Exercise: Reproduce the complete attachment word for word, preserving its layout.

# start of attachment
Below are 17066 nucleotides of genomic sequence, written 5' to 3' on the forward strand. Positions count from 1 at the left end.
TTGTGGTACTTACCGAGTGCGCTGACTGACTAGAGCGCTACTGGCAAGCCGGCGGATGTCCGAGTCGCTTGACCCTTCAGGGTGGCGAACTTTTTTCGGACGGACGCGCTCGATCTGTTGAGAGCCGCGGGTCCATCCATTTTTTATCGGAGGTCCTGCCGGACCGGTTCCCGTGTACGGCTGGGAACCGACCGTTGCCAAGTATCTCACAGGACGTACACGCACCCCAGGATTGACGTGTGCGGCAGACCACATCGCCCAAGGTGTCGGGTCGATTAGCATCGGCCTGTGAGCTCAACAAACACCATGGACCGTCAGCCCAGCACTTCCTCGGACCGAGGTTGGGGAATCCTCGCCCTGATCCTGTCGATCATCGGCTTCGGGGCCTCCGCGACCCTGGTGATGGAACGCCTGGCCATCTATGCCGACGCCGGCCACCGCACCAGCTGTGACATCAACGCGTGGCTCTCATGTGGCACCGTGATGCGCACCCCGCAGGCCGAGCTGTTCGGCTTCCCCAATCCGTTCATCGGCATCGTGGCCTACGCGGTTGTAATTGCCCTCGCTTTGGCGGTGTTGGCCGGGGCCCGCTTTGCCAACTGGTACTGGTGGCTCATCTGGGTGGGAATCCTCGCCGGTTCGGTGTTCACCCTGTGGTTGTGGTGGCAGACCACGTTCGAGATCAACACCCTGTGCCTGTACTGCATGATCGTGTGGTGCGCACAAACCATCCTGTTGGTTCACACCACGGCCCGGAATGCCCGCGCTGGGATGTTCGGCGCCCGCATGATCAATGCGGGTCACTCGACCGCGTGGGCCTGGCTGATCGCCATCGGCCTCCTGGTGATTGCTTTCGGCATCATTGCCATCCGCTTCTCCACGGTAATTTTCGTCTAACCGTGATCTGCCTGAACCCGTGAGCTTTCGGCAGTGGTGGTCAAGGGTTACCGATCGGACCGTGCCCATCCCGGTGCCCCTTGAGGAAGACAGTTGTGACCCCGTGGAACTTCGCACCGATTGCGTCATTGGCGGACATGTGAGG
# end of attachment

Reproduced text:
Below are 17066 nucleotides of genomic sequence, written 5' to 3' on the forward strand. Positions count from 1 at the left end.
TTGTGGTACTTACCGAGTGCGCTGACTGACTAGAGCGCTACTGGCAAGCCGGCGGATGTCCGAGTCGCTTGACCCTTCAGGGTGGCGAACTTTTTTCGGACGGACGCGCTCGATCTGTTGAGAGCCGCGGGTCCATCCATTTTTTATCGGAGGTCCTGCCGGACCGGTTCCCGTGTACGGCTGGGAACCGACCGTTGCCAAGTATCTCACAGGACGTACACGCACCCCAGGATTGACGTGTGCGGCAGACCACATCGCCCAAGGTGTCGGGTCGATTAGCATCGGCCTGTGAGCTCAACAAACACCATGGACCGTCAGCCCAGCACTTCCTCGGACCGAGGTTGGGGAATCCTCGCCCTGATCCTGTCGATCATCGGCTTCGGGGCCTCCGCGACCCTGGTGATGGAACGCCTGGCCATCTATGCCGACGCCGGCCACCGCACCAGCTGTGACATCAACGCGTGGCTCTCATGTGGCACCGTGATGCGCACCCCGCAGGCCGAGCTGTTCGGCTTCCCCAATCCGTTCATCGGCATCGTGGCCTACGCGGTTGTAATTGCCCTCGCTTTGGCGGTGTTGGCCGGGGCCCGCTTTGCCAACTGGTACTGGTGGCTCATCTGGGTGGGAATCCTCGCCGGTTCGGTGTTCACCCTGTGGTTGTGGTGGCAGACCACGTTCGAGATCAACACCCTGTGCCTGTACTGCATGATCGTGTGGTGCGCACAAACCATCCTGTTGGTTCACACCACGGCCCGGAATGCCCGCGCTGGGATGTTCGGCGCCCGCATGATCAATGCGGGTCACTCGACCGCGTGGGCCTGGCTGATCGCCATCGGCCTCCTGGTGATTGCTTTCGGCATCATTGCCATCCGCTTCTCCACGGTAATTTTCGTCTAACCGTGATCTGCCTGAACCCGTGAGCTTTCGGCAGTGGTGGTCAAGGGTTACCGATCGGACCGTGCCCATCCCGGTGCCCCTTGAGGAAGACAGTTGTGACCCCGTGGAACTTCGCACCGATTGCGTCATTGGCGGACATGTGAGG